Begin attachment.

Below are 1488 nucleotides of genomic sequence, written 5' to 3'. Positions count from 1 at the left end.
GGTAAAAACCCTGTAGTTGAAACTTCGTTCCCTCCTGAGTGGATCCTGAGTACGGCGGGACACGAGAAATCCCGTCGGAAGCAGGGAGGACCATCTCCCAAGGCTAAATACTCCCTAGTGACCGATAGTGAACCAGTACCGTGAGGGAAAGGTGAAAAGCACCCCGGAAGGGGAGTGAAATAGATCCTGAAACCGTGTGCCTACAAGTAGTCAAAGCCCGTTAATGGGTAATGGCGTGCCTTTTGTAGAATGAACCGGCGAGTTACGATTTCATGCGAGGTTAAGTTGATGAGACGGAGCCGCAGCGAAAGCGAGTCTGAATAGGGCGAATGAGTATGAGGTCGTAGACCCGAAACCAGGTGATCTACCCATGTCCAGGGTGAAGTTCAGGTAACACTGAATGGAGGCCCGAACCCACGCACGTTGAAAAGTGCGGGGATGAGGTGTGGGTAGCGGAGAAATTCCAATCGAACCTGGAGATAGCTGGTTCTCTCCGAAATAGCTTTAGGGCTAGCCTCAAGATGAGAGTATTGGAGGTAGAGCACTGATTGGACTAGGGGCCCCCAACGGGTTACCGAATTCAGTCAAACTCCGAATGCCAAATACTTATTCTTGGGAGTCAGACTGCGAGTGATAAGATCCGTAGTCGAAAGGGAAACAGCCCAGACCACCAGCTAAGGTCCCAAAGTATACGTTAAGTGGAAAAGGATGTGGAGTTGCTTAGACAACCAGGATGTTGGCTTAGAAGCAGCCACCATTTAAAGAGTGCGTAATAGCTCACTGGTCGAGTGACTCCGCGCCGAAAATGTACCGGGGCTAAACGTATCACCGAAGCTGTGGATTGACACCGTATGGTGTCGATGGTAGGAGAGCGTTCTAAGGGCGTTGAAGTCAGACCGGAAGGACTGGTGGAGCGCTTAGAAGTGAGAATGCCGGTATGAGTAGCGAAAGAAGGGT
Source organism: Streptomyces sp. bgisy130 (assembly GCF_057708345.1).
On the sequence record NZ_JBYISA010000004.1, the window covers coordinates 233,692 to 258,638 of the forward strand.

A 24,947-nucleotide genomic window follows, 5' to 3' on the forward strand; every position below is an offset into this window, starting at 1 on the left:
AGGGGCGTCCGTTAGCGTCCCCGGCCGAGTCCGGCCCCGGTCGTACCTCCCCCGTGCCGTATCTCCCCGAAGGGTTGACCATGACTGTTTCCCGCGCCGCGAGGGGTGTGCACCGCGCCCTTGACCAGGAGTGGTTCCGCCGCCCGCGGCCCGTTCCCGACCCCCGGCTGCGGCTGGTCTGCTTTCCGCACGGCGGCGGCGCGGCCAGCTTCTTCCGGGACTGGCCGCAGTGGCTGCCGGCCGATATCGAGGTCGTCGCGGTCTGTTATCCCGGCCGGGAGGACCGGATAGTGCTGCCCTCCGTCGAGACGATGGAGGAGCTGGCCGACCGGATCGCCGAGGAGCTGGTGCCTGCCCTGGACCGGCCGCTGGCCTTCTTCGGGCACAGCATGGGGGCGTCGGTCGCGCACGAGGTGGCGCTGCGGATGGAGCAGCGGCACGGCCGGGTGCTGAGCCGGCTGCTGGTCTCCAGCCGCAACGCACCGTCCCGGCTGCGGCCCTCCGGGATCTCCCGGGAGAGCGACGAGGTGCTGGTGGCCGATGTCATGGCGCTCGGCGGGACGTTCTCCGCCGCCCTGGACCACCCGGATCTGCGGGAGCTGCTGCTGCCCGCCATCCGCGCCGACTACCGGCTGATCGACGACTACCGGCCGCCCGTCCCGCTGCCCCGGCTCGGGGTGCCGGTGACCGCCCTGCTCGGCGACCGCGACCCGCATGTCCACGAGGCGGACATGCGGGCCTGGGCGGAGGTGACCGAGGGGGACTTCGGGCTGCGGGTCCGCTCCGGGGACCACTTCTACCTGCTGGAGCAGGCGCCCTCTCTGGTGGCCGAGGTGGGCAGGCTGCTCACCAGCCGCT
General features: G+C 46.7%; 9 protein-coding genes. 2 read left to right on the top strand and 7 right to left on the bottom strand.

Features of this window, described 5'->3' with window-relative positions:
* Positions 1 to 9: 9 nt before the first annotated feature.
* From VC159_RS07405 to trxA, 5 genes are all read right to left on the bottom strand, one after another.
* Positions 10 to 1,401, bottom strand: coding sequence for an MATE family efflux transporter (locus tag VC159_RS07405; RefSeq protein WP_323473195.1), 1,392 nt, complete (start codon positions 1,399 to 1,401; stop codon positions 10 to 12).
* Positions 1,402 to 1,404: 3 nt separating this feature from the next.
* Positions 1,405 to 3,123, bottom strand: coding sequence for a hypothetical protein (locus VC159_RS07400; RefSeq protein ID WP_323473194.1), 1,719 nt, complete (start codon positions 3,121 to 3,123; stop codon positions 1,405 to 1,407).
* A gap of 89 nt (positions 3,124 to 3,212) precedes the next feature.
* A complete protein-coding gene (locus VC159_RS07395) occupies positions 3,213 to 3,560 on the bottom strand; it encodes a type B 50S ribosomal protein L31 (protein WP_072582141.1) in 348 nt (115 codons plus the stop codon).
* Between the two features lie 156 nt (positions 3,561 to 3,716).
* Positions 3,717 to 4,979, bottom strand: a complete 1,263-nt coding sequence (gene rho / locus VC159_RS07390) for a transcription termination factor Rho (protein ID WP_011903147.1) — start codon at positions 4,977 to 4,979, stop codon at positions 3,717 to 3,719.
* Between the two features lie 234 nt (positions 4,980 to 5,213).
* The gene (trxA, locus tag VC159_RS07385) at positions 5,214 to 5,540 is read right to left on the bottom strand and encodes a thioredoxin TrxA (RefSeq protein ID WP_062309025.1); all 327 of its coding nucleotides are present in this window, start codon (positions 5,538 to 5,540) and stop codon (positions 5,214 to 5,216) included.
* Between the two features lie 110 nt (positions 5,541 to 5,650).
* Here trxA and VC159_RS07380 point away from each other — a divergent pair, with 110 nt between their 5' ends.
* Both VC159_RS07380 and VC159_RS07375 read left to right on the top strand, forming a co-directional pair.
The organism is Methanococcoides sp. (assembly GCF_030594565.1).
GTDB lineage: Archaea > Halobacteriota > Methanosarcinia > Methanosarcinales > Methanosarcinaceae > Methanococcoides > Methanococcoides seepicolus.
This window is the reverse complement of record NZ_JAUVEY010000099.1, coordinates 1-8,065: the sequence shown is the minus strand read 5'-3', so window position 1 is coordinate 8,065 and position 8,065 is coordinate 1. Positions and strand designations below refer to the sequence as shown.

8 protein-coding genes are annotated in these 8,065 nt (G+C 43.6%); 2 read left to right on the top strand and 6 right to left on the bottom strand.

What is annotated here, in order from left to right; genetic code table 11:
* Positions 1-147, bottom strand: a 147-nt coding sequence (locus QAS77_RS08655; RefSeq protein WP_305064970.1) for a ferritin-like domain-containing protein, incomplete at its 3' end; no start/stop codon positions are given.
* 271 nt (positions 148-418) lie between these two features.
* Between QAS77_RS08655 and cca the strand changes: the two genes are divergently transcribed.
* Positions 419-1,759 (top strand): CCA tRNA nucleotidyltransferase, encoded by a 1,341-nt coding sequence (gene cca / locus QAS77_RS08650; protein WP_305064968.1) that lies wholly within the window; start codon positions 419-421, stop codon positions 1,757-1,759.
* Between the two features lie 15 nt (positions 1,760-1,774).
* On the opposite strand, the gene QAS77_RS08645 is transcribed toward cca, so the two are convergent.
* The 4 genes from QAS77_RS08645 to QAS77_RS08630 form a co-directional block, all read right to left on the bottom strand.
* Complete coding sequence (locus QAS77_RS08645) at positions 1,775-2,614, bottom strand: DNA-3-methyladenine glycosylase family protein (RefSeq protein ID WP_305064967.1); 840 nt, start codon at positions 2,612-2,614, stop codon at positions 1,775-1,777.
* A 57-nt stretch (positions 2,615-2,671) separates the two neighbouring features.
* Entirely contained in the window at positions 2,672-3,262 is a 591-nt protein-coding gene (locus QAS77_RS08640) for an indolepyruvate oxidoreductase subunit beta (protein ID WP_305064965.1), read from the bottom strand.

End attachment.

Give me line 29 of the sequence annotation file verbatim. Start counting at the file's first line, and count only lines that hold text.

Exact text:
* 271 nt (positions 148-418) lie between these two features.